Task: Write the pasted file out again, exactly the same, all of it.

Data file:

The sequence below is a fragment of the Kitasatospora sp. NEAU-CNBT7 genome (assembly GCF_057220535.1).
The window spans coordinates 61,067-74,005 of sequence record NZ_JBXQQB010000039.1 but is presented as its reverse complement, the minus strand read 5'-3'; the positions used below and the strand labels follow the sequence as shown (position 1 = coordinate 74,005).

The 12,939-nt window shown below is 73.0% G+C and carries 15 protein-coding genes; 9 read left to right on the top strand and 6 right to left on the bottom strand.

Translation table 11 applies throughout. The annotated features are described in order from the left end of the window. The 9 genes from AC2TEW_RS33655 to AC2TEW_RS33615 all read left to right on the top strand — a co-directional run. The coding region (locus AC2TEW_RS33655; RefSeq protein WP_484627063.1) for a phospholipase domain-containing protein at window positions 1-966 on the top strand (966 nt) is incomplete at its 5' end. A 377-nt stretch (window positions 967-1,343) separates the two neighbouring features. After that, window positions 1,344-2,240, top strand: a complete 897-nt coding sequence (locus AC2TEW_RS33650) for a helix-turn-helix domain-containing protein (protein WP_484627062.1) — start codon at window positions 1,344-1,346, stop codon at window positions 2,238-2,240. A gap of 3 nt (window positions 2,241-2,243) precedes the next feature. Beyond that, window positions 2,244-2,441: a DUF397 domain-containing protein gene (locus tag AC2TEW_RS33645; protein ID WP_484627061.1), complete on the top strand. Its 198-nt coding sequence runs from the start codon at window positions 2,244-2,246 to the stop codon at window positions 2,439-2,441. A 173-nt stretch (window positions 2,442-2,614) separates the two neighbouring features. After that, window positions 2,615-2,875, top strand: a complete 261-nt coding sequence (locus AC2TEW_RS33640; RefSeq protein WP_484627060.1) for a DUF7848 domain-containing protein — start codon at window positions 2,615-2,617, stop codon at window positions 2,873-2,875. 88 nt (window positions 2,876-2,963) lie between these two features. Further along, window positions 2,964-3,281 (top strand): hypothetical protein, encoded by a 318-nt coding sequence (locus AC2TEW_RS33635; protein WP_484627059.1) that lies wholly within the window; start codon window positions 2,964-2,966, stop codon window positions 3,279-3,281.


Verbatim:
The sequence below is a fragment of the Kitasatospora sp. NEAU-CNBT7 genome (assembly GCF_057220535.1).
The window spans coordinates 61,067-74,005 of sequence record NZ_JBXQQB010000039.1 but is presented as its reverse complement, the minus strand read 5'-3'; the positions used below and the strand labels follow the sequence as shown (position 1 = coordinate 74,005).

The 12,939-nt window shown below is 73.0% G+C and carries 15 protein-coding genes; 9 read left to right on the top strand and 6 right to left on the bottom strand.

Translation table 11 applies throughout. The annotated features are described in order from the left end of the window. The 9 genes from AC2TEW_RS33655 to AC2TEW_RS33615 all read left to right on the top strand — a co-directional run. The coding region (locus AC2TEW_RS33655; RefSeq protein WP_484627063.1) for a phospholipase domain-containing protein at window positions 1-966 on the top strand (966 nt) is incomplete at its 5' end. A 377-nt stretch (window positions 967-1,343) separates the two neighbouring features. After that, window positions 1,344-2,240, top strand: a complete 897-nt coding sequence (locus AC2TEW_RS33650) for a helix-turn-helix domain-containing protein (protein WP_484627062.1) — start codon at window positions 1,344-1,346, stop codon at window positions 2,238-2,240. A gap of 3 nt (window positions 2,241-2,243) precedes the next feature. Beyond that, window positions 2,244-2,441: a DUF397 domain-containing protein gene (locus tag AC2TEW_RS33645; protein ID WP_484627061.1), complete on the top strand. Its 198-nt coding sequence runs from the start codon at window positions 2,244-2,246 to the stop codon at window positions 2,439-2,441. A 173-nt stretch (window positions 2,442-2,614) separates the two neighbouring features. After that, window positions 2,615-2,875, top strand: a complete 261-nt coding sequence (locus AC2TEW_RS33640; RefSeq protein WP_484627060.1) for a DUF7848 domain-containing protein — start codon at window positions 2,615-2,617, stop codon at window positions 2,873-2,875. 88 nt (window positions 2,876-2,963) lie between these two features. Further along, window positions 2,964-3,281 (top strand): hypothetical protein, encoded by a 318-nt coding sequence (locus AC2TEW_RS33635; protein WP_484627059.1) that lies wholly within the window; start codon window positions 2,964-2,966, stop codon window positions 3,279-3,281.